Recipe: How To Make Homemade Sauerkraut
*Use caution with the amount of sauerkraut and kimchi you consume because both are high in sodium.
Eat Natural Yogurt.
Yogurt is the number one natural source of probiotics. Natural yogurt, such as Greek yogurt, is different than regular yogurt because it contains live microorganisms. These microorganisms help improve your digestive system, helps your body absorb nutrients, and improves your immune health. Natural yogurt can be purchased at some grocery stores but it is important to read the label as most come with added sugar and other additives.
Homemade yogurt is easier to make than you may think and you can add lots of different fresh flavors to it before you eat it so it makes it incredibly versatile.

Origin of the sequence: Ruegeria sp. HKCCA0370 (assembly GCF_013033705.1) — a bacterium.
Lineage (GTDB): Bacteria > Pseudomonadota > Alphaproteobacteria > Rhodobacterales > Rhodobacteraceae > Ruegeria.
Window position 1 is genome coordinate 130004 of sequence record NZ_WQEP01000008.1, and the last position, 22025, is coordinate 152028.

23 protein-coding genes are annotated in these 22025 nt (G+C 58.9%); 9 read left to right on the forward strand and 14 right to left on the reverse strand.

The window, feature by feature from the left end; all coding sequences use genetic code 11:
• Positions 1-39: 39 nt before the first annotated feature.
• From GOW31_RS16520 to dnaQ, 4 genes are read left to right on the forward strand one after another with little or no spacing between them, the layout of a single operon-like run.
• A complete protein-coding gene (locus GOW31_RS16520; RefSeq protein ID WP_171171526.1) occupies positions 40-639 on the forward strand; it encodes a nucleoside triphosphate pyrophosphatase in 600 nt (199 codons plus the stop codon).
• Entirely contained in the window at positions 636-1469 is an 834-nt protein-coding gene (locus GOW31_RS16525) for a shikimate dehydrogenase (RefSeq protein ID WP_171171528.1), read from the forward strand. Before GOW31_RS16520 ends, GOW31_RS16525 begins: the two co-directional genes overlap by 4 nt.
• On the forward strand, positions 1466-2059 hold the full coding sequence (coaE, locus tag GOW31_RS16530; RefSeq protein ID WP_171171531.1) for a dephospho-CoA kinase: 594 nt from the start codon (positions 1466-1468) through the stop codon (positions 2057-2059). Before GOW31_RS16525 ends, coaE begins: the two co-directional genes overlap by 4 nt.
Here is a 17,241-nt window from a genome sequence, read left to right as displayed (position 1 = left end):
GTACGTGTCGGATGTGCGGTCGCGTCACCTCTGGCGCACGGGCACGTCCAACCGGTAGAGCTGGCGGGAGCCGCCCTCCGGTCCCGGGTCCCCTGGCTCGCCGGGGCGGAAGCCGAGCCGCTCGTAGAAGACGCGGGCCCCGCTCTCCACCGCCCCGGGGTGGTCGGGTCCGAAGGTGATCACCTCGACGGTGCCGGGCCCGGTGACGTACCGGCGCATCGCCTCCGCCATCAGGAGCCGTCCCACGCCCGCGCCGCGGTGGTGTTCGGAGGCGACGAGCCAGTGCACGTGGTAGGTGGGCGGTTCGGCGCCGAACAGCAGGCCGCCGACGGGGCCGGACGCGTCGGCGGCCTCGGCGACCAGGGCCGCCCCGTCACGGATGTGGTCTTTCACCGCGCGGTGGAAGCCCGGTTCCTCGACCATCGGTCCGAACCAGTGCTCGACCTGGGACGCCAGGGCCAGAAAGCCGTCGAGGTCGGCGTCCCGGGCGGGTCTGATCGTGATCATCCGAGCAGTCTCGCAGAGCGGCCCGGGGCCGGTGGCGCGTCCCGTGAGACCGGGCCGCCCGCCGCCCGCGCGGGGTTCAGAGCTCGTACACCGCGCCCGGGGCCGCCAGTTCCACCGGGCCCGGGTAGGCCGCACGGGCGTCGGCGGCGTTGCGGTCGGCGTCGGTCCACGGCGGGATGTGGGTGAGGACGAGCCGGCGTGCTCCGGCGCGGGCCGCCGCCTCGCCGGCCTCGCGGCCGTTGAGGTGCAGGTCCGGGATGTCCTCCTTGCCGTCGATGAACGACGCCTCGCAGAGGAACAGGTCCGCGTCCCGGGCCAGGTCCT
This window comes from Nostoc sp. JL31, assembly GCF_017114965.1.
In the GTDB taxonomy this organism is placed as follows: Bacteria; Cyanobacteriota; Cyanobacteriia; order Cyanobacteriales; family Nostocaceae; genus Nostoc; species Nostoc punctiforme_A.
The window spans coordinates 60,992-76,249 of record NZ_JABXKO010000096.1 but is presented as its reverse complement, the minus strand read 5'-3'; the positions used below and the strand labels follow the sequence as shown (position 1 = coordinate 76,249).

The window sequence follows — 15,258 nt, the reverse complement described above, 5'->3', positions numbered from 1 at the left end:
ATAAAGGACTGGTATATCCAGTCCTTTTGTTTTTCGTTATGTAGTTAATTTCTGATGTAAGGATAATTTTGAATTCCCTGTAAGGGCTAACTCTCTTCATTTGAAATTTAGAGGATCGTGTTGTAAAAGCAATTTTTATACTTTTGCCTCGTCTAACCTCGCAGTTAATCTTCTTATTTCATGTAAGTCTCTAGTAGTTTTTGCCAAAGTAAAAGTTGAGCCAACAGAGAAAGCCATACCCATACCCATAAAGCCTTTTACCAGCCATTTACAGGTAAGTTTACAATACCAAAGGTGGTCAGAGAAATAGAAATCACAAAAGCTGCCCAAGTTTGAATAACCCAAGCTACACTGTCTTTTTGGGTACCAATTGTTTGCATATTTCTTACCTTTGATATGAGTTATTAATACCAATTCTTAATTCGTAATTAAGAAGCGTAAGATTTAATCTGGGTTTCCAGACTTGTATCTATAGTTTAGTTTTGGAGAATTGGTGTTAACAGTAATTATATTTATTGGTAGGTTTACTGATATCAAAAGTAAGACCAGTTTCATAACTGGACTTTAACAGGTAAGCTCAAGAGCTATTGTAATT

Recipe: Homemade Plain Yogurt
Eat Miso Soup.
Miso soup is a traditional Japanese soup that contains a host of probiotics that is now common among Asian and Western cultures. The most traditional way of making miso stock is to start from scratch. The stock is made with dried baby sardines, dried kelp, dried bonito flakes, or dried shiitake. You can also opt to make instant miso soup using a fermented soybean paste. You can purchase different varieties of miso paste in natural foods stores, in many Asian markets, and even your local supermarkets. The most popular way to serve in Western cultures is with tofu and seaweed.
Note: Do not add your paste directly to boiling water. Doing so will kill off the probiotics. Instead, wait until your soup is taken off the heat. Using the residual heat, stir in the paste to taste.